Admissions have been halted at a skilled nursing facility that was part of one of the nation’s worst COVID-19 outbreaks as state officials raise major concerns about a new round of infection and deaths there.
The situation at Limecrest Subacute and Rehabilitation Center, a 159-bed facility in Northern New Jersey, demonstrates just how dangerous COVID still is for vulnerable seniors and other patients who call skilled nursing facilities home.
Since September, 66 staff members and residents have been sickened by the virus, with seven residents dying, New Jersey health officials said last week.
That news and an order to restrict admissions and bring in additional nursing and infection control oversight at Limecrest came as vaccination coverage at nursing homes across the US has fallen to a dangerous low.
Providers have been struggling this fall to get their hands on enough vaccines to cover residents and to offer updated shots for healthcare workers, who are no longer obligated under a vaccination requirement. In some facilities, providers have described having to prioritize some residents over others.
Nationally, just 25% of nursing home residents are considered up-to-date on their COVID shots, meaning they have received all recommended doses of COVID-19 vaccine for which they are eligible. Staff coverage, meanwhile, has fallen to just 6% of all workers nationwide, according to the Centers for Disease Control and Prevention for the week ending Nov. 19..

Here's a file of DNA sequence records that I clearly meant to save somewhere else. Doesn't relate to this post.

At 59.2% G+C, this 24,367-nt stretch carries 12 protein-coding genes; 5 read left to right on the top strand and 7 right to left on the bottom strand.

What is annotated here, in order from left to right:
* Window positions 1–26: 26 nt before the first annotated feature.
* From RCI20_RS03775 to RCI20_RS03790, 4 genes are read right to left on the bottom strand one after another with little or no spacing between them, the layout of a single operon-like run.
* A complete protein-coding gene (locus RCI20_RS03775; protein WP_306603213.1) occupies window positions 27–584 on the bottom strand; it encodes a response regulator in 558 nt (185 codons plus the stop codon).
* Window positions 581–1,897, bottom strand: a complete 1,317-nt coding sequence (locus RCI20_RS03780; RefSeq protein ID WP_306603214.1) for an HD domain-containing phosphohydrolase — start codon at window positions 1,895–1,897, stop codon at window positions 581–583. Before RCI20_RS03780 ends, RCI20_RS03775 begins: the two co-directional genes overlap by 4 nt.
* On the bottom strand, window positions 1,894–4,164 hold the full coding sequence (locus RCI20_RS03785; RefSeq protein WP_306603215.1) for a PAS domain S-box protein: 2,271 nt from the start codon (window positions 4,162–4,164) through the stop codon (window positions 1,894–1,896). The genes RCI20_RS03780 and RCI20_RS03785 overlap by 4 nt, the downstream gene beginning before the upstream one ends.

The news among residents in New Jersey is slightly better, with some 37% up-to-date, as reported by the CDC.
Vaccine hesitancy “continues to be a concern and a barrier,” James W. McCracken, president & CEO of LeadingAge NJ & DE told McKnight’s Long-Term Care News Monday afternoon.
“Many people are suspect of getting additional vaccinations. This is not specific to long-term care,” he said. “I have heard of some limited supply issues, but they get resolved. Our pharmacy partners have done a fantastic job. The NJ Department of Health has regular meetings with the associations representing long-term care providers and has focused on educating the industry and community on the advantages of getting vaccinated.”
Still, Centers for Medicare & Medicaid Services data, which lags the CDC information by several weeks, casts a pall over any vaccination efforts at Limecrest. According to Care Compare, no residents at the facility are up-to-date, though 30.7% of residents statewide were by Oct. 29.
Information on the facility’s status and any additional cases or deaths was not available Monday. The state health department did not respond to a McKnight’s request for additional details, and a message left for Limecrest Administrator Sonia Velmonte was not returned by deadline.
According to CMS records, Velmonte has been managing the facility since 2017. It previously operated as O’Brien Place at the same address and was part of the Woodland Behavioral and Nursing Center at Andover.
The buildings were renamed after an early 2020 COVID outbreak that left bodies piled up in a makeshift morgue and led to allegations of chronic understaffing. Eventually, 83 residents died in that first outbreak.
The larger building, which at the time was the state’s largest provider of Medicaid nursing beds, closed as it faced CMS-decertification in 2022.
A health department spokeswoman last week told NJ Advance Media that state officials are requiring Limecrest to hire a consultant to manage the facility and bring in other professionals to monitor and direct nursing and infection control practices before any additional residents can be admitted.
NJ Advance also reported that Limecrest’s owners are “in negotiations” to sell the facility, which has a 4-star overall rating.